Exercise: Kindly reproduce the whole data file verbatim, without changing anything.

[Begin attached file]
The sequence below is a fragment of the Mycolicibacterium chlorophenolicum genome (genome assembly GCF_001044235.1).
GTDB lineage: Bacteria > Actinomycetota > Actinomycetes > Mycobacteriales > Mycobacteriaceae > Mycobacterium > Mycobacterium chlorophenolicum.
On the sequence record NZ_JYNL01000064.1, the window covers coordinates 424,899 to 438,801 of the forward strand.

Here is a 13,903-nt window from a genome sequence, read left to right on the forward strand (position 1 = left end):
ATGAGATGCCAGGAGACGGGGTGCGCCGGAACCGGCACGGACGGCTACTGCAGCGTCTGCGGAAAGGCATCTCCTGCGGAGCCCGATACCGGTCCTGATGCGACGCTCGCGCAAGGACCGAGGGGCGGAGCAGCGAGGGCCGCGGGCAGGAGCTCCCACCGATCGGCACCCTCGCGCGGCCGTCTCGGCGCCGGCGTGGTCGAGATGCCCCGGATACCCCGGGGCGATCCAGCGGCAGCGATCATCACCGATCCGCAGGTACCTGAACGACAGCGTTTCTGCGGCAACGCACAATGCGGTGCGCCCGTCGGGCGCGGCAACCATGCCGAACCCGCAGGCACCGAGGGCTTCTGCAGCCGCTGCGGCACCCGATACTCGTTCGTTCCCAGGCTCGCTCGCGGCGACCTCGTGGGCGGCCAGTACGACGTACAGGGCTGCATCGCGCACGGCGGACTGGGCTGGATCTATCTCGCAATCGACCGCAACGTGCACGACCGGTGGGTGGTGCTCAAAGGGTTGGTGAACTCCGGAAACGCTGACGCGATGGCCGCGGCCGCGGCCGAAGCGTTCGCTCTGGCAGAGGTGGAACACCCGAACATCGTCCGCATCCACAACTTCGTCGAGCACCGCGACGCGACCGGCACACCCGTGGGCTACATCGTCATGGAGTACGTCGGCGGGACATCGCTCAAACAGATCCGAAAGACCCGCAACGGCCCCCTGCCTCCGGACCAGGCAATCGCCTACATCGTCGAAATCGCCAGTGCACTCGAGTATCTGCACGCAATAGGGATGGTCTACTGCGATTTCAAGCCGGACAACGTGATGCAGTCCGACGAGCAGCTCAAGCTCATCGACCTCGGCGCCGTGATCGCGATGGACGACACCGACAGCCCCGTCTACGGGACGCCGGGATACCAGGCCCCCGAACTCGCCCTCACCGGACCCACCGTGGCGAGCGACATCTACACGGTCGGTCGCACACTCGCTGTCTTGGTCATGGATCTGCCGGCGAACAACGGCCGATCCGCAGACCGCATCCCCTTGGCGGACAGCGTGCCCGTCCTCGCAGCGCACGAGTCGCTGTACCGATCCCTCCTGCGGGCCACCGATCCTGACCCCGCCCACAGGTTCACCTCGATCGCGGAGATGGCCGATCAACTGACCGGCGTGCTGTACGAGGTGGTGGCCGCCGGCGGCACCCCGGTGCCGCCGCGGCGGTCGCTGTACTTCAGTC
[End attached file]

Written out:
The sequence below is a fragment of the Mycolicibacterium chlorophenolicum genome (genome assembly GCF_001044235.1).
GTDB lineage: Bacteria > Actinomycetota > Actinomycetes > Mycobacteriales > Mycobacteriaceae > Mycobacterium > Mycobacterium chlorophenolicum.
On the sequence record NZ_JYNL01000064.1, the window covers coordinates 424,899 to 438,801 of the forward strand.

Here is a 13,903-nt window from a genome sequence, read left to right on the forward strand (position 1 = left end):
ATGAGATGCCAGGAGACGGGGTGCGCCGGAACCGGCACGGACGGCTACTGCAGCGTCTGCGGAAAGGCATCTCCTGCGGAGCCCGATACCGGTCCTGATGCGACGCTCGCGCAAGGACCGAGGGGCGGAGCAGCGAGGGCCGCGGGCAGGAGCTCCCACCGATCGGCACCCTCGCGCGGCCGTCTCGGCGCCGGCGTGGTCGAGATGCCCCGGATACCCCGGGGCGATCCAGCGGCAGCGATCATCACCGATCCGCAGGTACCTGAACGACAGCGTTTCTGCGGCAACGCACAATGCGGTGCGCCCGTCGGGCGCGGCAACCATGCCGAACCCGCAGGCACCGAGGGCTTCTGCAGCCGCTGCGGCACCCGATACTCGTTCGTTCCCAGGCTCGCTCGCGGCGACCTCGTGGGCGGCCAGTACGACGTACAGGGCTGCATCGCGCACGGCGGACTGGGCTGGATCTATCTCGCAATCGACCGCAACGTGCACGACCGGTGGGTGGTGCTCAAAGGGTTGGTGAACTCCGGAAACGCTGACGCGATGGCCGCGGCCGCGGCCGAAGCGTTCGCTCTGGCAGAGGTGGAACACCCGAACATCGTCCGCATCCACAACTTCGTCGAGCACCGCGACGCGACCGGCACACCCGTGGGCTACATCGTCATGGAGTACGTCGGCGGGACATCGCTCAAACAGATCCGAAAGACCCGCAACGGCCCCCTGCCTCCGGACCAGGCAATCGCCTACATCGTCGAAATCGCCAGTGCACTCGAGTATCTGCACGCAATAGGGATGGTCTACTGCGATTTCAAGCCGGACAACGTGATGCAGTCCGACGAGCAGCTCAAGCTCATCGACCTCGGCGCCGTGATCGCGATGGACGACACCGACAGCCCCGTCTACGGGACGCCGGGATACCAGGCCCCCGAACTCGCCCTCACCGGACCCACCGTGGCGAGCGACATCTACACGGTCGGTCGCACACTCGCTGTCTTGGTCATGGATCTGCCGGCGAACAACGGCCGATCCGCAGACCGCATCCCCTTGGCGGACAGCGTGCCCGTCCTCGCAGCGCACGAGTCGCTGTACCGATCCCTCCTGCGGGCCACCGATCCTGACCCCGCCCACAGGTTCACCTCGATCGCGGAGATGGCCGATCAACTGACCGGCGTGCTGTACGAGGTGGTGGCCGCCGGCGGCACCCCGGTGCCGCCGCGGCGGTCGCTGTACTTCAGTC